"Because" Justifies; It Doesn’t Explain - Grasshopper
If there is one word worthy of being retired, it's "because."
For example, "I celebrate on St. Patrick's Day because I'm Irish" becomes "I celebrate on St. Patrick's Day." No "because" is necessary to explain your celebration.
Hardly anyone pays rapt attention to what is said after "because." The judge says, "I ruled against you because you didn't live up to the terms of the agreement." The justification or explanation of how he decided may as well have been whispered. The loud and clear part is: "I ruled against you."
"Because" causes us to explain ourselves when no explanation is needed and has people tune out right after we say it. Even if they pay attention after "because," it's only to formulate an argument against the justification. That argument can only escalate.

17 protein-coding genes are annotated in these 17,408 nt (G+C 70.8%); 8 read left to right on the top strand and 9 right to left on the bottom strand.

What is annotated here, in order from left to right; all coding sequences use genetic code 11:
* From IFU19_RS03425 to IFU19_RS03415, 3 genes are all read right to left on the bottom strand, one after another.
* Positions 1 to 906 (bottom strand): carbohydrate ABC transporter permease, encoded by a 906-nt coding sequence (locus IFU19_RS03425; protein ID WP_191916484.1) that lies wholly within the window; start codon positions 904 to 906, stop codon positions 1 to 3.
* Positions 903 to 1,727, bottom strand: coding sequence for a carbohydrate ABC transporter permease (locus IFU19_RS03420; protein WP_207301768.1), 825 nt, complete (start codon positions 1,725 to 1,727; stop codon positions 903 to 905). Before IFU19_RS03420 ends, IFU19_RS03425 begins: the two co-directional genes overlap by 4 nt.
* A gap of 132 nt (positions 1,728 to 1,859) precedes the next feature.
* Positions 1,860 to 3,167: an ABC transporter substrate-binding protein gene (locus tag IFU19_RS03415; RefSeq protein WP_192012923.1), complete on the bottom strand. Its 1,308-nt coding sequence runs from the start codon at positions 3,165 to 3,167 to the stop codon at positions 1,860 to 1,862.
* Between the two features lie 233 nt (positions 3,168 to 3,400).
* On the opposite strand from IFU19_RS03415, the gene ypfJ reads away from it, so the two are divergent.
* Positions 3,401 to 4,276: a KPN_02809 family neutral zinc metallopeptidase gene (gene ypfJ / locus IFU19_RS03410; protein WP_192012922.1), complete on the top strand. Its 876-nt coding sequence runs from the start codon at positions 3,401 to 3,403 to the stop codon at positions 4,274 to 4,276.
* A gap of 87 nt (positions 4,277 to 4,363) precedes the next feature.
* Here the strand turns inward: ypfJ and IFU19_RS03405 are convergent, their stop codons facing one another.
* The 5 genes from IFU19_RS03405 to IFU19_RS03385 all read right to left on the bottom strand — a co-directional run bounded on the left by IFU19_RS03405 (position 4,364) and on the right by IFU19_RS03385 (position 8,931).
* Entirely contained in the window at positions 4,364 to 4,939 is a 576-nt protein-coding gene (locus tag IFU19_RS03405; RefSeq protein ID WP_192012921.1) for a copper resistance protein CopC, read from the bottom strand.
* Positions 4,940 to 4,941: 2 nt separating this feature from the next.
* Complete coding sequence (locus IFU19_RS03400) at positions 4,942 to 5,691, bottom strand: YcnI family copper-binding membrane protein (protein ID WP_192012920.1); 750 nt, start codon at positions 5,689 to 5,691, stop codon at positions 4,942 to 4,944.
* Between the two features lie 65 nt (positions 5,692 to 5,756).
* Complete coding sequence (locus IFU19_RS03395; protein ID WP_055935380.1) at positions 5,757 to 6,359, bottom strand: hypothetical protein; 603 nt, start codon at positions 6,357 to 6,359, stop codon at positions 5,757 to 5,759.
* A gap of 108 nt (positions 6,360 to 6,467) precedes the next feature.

"I'm fat because I got my father's genes" will justify staying overweight. "Because" keeps you in place.
If you want to move forward, you have to leave "because" behind.
If you're a parent, you know that "because" lengthens the storm. "It's time for bed" needs no justification. If you say, "It's time for bed because you need 8 hours of sleep," you open the door to the notion that "8 hours" is debatable.
If you get in the habit of making declarative statements without the equivocation of "because," you'll avoid justifying yourself and you'll have more time for less debates.
For me, the only time "because" works is as a one word answer after being asked "Why?"
All the best,John
© 2018, GrasshopperNotes.com. All rights reserved worldwide.